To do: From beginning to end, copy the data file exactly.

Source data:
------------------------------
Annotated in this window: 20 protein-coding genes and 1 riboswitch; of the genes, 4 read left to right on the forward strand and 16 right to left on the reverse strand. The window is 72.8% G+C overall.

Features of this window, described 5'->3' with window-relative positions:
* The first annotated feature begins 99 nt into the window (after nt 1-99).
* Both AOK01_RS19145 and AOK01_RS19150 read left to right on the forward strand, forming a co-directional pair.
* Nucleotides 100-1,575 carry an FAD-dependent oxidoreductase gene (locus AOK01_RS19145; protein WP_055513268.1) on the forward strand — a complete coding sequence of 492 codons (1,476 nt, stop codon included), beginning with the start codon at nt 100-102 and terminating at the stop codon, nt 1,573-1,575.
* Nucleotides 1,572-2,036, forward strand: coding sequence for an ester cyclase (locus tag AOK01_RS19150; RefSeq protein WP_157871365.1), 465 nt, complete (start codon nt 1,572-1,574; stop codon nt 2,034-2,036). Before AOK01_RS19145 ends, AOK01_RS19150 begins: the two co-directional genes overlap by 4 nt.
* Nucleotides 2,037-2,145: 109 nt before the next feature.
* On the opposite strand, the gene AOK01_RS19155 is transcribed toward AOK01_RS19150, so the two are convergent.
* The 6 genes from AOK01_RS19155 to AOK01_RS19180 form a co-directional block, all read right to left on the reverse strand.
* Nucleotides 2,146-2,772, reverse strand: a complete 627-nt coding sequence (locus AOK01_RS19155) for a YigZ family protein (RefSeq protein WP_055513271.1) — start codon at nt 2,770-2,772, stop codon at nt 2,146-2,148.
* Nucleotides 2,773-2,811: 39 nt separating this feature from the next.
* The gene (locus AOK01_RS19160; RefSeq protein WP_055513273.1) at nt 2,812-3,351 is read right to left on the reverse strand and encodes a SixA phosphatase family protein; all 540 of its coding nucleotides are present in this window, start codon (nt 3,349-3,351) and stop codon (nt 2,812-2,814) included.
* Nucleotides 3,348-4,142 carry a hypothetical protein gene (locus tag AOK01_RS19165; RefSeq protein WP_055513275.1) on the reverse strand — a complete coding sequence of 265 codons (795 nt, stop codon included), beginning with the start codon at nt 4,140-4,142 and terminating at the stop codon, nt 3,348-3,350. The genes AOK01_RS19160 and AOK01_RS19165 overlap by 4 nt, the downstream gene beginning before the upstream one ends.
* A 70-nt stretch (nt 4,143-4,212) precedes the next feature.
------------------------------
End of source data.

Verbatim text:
Annotated in this window: 20 protein-coding genes and 1 riboswitch; of the genes, 4 read left to right on the forward strand and 16 right to left on the reverse strand. The window is 72.8% G+C overall.

Features of this window, described 5'->3' with window-relative positions:
* The first annotated feature begins 99 nt into the window (after nt 1-99).
* Both AOK01_RS19145 and AOK01_RS19150 read left to right on the forward strand, forming a co-directional pair.
* Nucleotides 100-1,575 carry an FAD-dependent oxidoreductase gene (locus AOK01_RS19145; protein WP_055513268.1) on the forward strand — a complete coding sequence of 492 codons (1,476 nt, stop codon included), beginning with the start codon at nt 100-102 and terminating at the stop codon, nt 1,573-1,575.
* Nucleotides 1,572-2,036, forward strand: coding sequence for an ester cyclase (locus tag AOK01_RS19150; RefSeq protein WP_157871365.1), 465 nt, complete (start codon nt 1,572-1,574; stop codon nt 2,034-2,036). Before AOK01_RS19145 ends, AOK01_RS19150 begins: the two co-directional genes overlap by 4 nt.
* Nucleotides 2,037-2,145: 109 nt before the next feature.
* On the opposite strand, the gene AOK01_RS19155 is transcribed toward AOK01_RS19150, so the two are convergent.
* The 6 genes from AOK01_RS19155 to AOK01_RS19180 form a co-directional block, all read right to left on the reverse strand.
* Nucleotides 2,146-2,772, reverse strand: a complete 627-nt coding sequence (locus AOK01_RS19155) for a YigZ family protein (RefSeq protein WP_055513271.1) — start codon at nt 2,770-2,772, stop codon at nt 2,146-2,148.
* Nucleotides 2,773-2,811: 39 nt separating this feature from the next.
* The gene (locus AOK01_RS19160; RefSeq protein WP_055513273.1) at nt 2,812-3,351 is read right to left on the reverse strand and encodes a SixA phosphatase family protein; all 540 of its coding nucleotides are present in this window, start codon (nt 3,349-3,351) and stop codon (nt 2,812-2,814) included.
* Nucleotides 3,348-4,142 carry a hypothetical protein gene (locus tag AOK01_RS19165; RefSeq protein WP_055513275.1) on the reverse strand — a complete coding sequence of 265 codons (795 nt, stop codon included), beginning with the start codon at nt 4,140-4,142 and terminating at the stop codon, nt 3,348-3,350. The genes AOK01_RS19160 and AOK01_RS19165 overlap by 4 nt, the downstream gene beginning before the upstream one ends.
* A 70-nt stretch (nt 4,143-4,212) precedes the next feature.